Can CRISPR correct type 2 diabetes gene?


Swedish researchers have identified 395 genes that are differently expressed in people with type 2 diabetes. One of these (PAX5) has proven to be very strongly associated with impaired insulin secretion. Now, researchers want to investigate if it is possible to use the genetic CRISPR/Cas9 scissors to correct the gene’s activity.

The research team’s scientific paper was published in the Journal of Clinical Investigation (JCI) and showed that 395 genes are differently expressed in the pancreatic islets in individuals with type 2 diabetes. Of these, 94 of the genes were previously known. The study is based on analyses of insulin-producing cells from 283 individuals with or without type 2 diabetes. 

Karl Bacos, associate professor in experimental diabetes research at Lund University, who led the study along with professor Charlotte Ling, said: “One of the strengths of our new study is that we have been able to validate already known genes, at the same time as we have discovered many new genes that are differently expressed in individuals with type 2 diabetes. We have also been able to identify a gene that proved to be very strongly associated with impaired insulin secretion.”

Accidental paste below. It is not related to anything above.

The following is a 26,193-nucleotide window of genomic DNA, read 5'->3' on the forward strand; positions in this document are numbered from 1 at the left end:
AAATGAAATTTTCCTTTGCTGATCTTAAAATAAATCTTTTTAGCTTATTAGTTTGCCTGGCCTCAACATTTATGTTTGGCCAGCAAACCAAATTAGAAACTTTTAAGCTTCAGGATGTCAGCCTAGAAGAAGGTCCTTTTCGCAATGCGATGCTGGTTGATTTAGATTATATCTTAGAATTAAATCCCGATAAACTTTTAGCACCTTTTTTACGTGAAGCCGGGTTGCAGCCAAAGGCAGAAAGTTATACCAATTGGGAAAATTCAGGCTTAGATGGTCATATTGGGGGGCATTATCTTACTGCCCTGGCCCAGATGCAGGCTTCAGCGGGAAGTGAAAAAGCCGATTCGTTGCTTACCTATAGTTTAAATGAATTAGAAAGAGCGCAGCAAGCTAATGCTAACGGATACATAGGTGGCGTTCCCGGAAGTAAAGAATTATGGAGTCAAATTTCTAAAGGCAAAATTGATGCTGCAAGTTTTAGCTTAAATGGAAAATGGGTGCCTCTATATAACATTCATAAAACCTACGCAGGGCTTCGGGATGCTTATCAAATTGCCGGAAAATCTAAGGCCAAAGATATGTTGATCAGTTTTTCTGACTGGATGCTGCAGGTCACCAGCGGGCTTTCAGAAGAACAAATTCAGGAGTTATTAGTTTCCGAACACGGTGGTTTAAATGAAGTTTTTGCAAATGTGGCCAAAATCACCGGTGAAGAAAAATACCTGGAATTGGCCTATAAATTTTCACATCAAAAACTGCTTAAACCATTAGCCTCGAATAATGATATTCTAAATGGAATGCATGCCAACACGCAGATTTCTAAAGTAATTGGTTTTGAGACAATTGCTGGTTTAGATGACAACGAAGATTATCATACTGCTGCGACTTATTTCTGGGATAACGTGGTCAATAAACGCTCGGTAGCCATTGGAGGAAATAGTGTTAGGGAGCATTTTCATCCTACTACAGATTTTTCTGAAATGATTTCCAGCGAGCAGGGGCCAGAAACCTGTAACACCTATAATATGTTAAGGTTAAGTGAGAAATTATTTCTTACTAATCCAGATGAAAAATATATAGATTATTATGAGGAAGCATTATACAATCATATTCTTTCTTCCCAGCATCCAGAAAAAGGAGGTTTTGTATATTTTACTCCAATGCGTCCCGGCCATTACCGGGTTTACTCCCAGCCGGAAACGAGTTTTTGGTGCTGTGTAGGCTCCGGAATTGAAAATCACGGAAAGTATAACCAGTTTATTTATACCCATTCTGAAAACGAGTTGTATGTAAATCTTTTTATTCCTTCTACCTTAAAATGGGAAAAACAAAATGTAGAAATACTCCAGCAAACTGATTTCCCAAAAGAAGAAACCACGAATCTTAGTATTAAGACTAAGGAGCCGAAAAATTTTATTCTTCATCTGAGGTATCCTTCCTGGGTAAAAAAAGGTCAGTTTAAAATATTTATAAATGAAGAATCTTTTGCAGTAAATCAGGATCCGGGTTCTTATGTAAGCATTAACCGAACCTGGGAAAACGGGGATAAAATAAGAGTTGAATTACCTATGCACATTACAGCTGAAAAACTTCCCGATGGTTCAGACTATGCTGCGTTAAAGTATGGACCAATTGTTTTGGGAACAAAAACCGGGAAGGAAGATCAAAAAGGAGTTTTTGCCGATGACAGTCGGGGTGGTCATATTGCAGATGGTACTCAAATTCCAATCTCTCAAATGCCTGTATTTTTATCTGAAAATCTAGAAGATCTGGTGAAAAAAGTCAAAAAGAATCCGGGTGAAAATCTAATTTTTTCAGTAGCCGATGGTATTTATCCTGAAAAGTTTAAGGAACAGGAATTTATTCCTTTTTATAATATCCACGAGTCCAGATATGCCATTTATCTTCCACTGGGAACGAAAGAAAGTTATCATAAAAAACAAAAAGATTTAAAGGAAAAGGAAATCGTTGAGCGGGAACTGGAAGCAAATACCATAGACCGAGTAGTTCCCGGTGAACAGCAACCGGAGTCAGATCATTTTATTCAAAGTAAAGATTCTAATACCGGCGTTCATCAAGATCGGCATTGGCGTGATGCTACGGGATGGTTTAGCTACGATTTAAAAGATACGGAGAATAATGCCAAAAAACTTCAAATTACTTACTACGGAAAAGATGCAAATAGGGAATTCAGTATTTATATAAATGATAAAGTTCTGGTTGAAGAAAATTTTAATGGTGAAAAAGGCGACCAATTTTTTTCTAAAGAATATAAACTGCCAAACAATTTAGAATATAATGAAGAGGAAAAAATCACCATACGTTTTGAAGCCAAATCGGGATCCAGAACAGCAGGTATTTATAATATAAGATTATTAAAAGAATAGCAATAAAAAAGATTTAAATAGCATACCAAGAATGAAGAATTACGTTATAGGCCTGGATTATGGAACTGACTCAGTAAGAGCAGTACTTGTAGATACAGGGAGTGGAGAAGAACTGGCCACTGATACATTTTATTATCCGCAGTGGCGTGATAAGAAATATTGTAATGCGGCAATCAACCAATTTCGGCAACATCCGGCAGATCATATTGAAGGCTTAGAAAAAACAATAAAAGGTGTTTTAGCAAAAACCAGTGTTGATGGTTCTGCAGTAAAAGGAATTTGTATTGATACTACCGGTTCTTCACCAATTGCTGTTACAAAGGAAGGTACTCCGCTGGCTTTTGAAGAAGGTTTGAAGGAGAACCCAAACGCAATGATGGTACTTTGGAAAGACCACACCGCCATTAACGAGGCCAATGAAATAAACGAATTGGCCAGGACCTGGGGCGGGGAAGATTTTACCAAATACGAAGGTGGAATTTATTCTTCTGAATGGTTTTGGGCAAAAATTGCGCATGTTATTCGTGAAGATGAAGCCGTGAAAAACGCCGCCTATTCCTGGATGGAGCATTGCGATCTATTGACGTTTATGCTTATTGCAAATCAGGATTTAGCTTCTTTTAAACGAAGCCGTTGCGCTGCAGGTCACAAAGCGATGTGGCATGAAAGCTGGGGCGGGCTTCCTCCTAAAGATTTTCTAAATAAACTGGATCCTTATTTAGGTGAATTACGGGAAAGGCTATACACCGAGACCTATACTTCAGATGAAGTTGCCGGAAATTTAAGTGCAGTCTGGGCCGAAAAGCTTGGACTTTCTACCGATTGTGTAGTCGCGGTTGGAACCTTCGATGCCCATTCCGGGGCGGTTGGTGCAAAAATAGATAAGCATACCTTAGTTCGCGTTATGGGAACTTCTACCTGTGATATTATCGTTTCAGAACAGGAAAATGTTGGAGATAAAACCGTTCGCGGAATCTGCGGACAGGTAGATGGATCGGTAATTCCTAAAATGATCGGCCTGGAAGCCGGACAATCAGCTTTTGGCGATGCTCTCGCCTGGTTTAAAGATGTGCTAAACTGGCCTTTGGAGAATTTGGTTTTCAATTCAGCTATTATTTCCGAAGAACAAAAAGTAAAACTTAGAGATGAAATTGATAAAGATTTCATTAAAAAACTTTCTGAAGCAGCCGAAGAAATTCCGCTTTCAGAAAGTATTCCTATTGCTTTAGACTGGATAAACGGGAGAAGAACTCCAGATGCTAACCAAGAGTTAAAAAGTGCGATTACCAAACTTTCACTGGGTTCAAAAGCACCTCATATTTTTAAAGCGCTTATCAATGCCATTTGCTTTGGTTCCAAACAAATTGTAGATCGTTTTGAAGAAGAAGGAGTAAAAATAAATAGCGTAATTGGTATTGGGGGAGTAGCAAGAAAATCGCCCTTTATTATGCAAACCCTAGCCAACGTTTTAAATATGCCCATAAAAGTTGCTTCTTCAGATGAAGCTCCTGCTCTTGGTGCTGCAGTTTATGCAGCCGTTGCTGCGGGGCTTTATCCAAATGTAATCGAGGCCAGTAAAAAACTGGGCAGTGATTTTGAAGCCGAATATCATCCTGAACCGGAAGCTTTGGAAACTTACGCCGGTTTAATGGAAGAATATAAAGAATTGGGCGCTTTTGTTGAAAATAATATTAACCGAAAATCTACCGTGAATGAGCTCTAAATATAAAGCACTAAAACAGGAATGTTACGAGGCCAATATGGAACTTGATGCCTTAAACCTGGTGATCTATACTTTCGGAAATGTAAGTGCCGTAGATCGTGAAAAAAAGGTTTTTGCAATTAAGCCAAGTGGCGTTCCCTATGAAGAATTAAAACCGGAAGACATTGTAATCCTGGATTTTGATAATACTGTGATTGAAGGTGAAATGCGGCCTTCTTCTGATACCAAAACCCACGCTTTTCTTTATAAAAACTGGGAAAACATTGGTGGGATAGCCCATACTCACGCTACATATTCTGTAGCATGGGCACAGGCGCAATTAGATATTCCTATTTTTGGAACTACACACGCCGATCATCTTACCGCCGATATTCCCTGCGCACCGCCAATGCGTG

Using CRISPR/Cas9 to correct type 2 diabetes gene PAX5

The gene in question is called PAX5. It has previously been shown to be associated with leukemia, but there are no known studies of the gene’s role in the pancreatic islets and diabetes. The researchers carried out several experiments in cultivated pancreatic insulin-producing cells from humans and rats where they studied how an altered expression of PAX5 affected insulin secretion. Their experiment showed that insulin secretion was impaired, and that cell death was increased when PAX5 was overexpressed. 

The researchers hope that this knowledge will be used in trials for developing new treatments of type 2 diabetes. Diabetes researcher and professor of epigenetics at Lund University, Charlotte Ling, heads a research group in diabetes and epigenetics at Lund University Diabetes Centre (LUDC). She wants to investigate if it is possible to use the CRISPR/Cas9 genetic scissors to correct the gene’s activity.

“Our long-term goal is to regulate the activity of PAX5 using the genetic scissors and that way restore PAX5 levels in individuals with type 2 diabetes,” said Ling.

Previous research at LUDC has shown there are patient groups who have difficulties with their insulin secretion. This subgroup has been called SIDD (severe insulin-deficient diabetes) and it is a group characterized by impaired insulin secretion. 

“It is possible that future treatments where we restore PAX5 levels can prove to be particularly beneficial to this group of patients. Type 2 diabetes is a growing global public health problem, and we urgently need to find new ways to treat the disease,” Ling said.

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